“We find that people desperately love the power of knowing who watched what, where and for how long,” says Brown. He warns, “Some video platforms have no reporting — you have to look at the raw information from the video server.”
The analytics modules vary some in what you can find out. With Mediasite Enterprise Video Platform, you can take a real-time snapshot of who’s watching which videos at that moment, track which presenters are the most popular, find out which videos are watched the most often and even see if viewers are watching only parts of videos, such as the beginning or end. Brightcove’s Video Cloud analytics module also offers viewer metrics, video engagement metrics and details about how the same video performs on different locations across your website. The open source Kaltura Video Platform includes some basic reports, but also offers an Analytics API for creating custom reports.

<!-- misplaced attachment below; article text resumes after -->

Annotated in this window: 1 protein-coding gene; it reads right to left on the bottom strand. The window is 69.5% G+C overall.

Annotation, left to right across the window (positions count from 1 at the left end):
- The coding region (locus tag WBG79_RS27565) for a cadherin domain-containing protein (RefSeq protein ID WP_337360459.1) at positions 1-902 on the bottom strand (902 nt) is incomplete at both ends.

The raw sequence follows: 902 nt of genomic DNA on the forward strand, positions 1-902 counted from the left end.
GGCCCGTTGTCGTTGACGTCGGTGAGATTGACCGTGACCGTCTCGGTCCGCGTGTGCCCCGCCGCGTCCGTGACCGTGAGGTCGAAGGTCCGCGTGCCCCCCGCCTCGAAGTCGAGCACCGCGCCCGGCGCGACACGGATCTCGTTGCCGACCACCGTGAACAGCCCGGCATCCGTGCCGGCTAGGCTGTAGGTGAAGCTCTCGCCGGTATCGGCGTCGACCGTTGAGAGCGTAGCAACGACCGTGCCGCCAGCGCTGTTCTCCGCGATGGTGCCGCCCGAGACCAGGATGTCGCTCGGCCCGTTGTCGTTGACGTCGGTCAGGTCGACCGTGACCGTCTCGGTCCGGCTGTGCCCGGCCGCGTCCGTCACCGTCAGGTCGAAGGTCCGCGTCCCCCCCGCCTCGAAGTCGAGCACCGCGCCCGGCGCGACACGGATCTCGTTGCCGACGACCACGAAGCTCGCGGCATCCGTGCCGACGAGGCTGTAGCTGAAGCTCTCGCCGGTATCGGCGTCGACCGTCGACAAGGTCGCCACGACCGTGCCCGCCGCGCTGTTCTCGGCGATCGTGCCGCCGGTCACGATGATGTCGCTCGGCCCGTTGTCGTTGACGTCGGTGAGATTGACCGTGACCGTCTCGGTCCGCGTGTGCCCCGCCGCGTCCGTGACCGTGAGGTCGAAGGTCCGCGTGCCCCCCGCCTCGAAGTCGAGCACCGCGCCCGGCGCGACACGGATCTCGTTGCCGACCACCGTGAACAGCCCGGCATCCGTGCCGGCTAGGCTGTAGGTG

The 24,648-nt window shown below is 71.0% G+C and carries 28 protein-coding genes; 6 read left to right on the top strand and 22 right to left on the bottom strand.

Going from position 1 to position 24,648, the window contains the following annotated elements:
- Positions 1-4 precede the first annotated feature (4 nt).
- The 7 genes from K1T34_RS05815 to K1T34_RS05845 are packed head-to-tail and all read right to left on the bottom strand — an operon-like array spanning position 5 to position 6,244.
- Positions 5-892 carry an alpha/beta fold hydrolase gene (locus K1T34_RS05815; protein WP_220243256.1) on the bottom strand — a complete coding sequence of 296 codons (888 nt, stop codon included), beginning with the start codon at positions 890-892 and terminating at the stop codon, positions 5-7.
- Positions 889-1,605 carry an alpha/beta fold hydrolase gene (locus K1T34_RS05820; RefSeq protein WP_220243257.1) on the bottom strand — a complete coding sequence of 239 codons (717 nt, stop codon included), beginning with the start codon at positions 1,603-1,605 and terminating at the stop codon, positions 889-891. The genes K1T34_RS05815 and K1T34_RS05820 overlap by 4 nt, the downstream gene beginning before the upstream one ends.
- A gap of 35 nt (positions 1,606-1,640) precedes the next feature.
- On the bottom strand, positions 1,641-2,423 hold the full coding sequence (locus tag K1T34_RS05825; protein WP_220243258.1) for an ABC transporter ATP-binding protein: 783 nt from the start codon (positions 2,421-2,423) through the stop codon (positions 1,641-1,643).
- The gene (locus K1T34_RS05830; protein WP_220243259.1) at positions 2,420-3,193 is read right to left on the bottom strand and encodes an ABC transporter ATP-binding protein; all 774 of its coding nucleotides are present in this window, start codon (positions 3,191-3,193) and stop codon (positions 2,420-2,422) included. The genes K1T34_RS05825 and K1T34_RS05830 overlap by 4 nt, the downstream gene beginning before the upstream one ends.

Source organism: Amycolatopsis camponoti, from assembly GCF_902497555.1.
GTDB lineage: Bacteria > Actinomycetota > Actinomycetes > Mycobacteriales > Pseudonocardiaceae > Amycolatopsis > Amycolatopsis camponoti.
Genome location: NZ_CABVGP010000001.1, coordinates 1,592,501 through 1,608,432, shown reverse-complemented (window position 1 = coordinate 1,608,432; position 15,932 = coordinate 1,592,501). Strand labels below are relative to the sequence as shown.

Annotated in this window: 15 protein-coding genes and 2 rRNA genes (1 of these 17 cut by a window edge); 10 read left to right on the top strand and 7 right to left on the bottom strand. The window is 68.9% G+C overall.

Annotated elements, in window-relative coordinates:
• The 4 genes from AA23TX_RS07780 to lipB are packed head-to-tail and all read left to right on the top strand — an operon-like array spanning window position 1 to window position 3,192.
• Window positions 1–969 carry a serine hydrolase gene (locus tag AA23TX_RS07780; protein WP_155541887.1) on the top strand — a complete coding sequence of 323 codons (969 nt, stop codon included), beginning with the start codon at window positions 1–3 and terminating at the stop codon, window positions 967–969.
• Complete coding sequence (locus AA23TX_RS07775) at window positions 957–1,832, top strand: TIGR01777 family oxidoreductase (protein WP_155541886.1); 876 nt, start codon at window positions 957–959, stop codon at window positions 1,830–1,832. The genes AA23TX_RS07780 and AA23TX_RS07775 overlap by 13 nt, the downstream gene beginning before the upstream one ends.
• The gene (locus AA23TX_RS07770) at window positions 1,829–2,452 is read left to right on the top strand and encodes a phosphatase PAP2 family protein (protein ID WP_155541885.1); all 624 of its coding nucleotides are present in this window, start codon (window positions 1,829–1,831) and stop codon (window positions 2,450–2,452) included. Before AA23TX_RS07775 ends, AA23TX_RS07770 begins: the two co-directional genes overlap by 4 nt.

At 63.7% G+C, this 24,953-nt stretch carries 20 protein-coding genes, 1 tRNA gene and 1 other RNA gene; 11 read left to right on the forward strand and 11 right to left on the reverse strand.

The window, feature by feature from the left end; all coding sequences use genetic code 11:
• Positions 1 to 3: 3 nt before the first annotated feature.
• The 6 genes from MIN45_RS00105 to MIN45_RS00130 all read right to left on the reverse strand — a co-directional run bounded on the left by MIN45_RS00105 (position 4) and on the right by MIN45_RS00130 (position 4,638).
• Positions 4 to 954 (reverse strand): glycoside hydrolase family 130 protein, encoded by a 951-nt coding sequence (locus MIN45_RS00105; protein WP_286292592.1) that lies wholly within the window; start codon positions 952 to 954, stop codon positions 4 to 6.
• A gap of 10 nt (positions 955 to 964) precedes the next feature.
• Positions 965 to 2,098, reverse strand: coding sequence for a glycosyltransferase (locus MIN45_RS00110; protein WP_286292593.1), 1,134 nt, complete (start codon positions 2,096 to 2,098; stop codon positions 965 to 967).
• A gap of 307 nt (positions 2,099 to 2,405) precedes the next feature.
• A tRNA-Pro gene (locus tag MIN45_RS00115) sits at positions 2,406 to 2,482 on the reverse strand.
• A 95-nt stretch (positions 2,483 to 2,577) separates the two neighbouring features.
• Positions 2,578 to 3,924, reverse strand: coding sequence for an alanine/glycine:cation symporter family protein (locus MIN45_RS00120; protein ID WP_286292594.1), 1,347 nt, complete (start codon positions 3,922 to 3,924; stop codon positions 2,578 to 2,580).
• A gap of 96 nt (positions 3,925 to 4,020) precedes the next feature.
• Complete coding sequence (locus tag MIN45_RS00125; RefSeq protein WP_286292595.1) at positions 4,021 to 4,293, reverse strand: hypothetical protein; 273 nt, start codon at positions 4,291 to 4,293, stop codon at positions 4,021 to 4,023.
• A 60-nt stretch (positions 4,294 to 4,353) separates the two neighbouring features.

Security, too, is important, and is another feature that sets enterprise systems apart from social media tools.
“Some systems have none, like YouTube. Some are minimal — you’re in or you’re out, you see all the videos or none. [But with] advanced systems, you have to log in, and what you see is conditional based on who you are,” explains Brown.
Basic security means controlling who can see the videos you’ve uploaded to the content management system — after all, not every video is intended for every viewer. A quarterly sales presentation is likely to contain confidential data that you wouldn’t want your competitors passing around. A product launch video needs to be released on the same day as the product, not before. And some videos may be governed by content licensing restrictions. To meet these requirements, Brightcove’s Video Content Management lets you determine when and where your videos are displayed, even down to geographic access.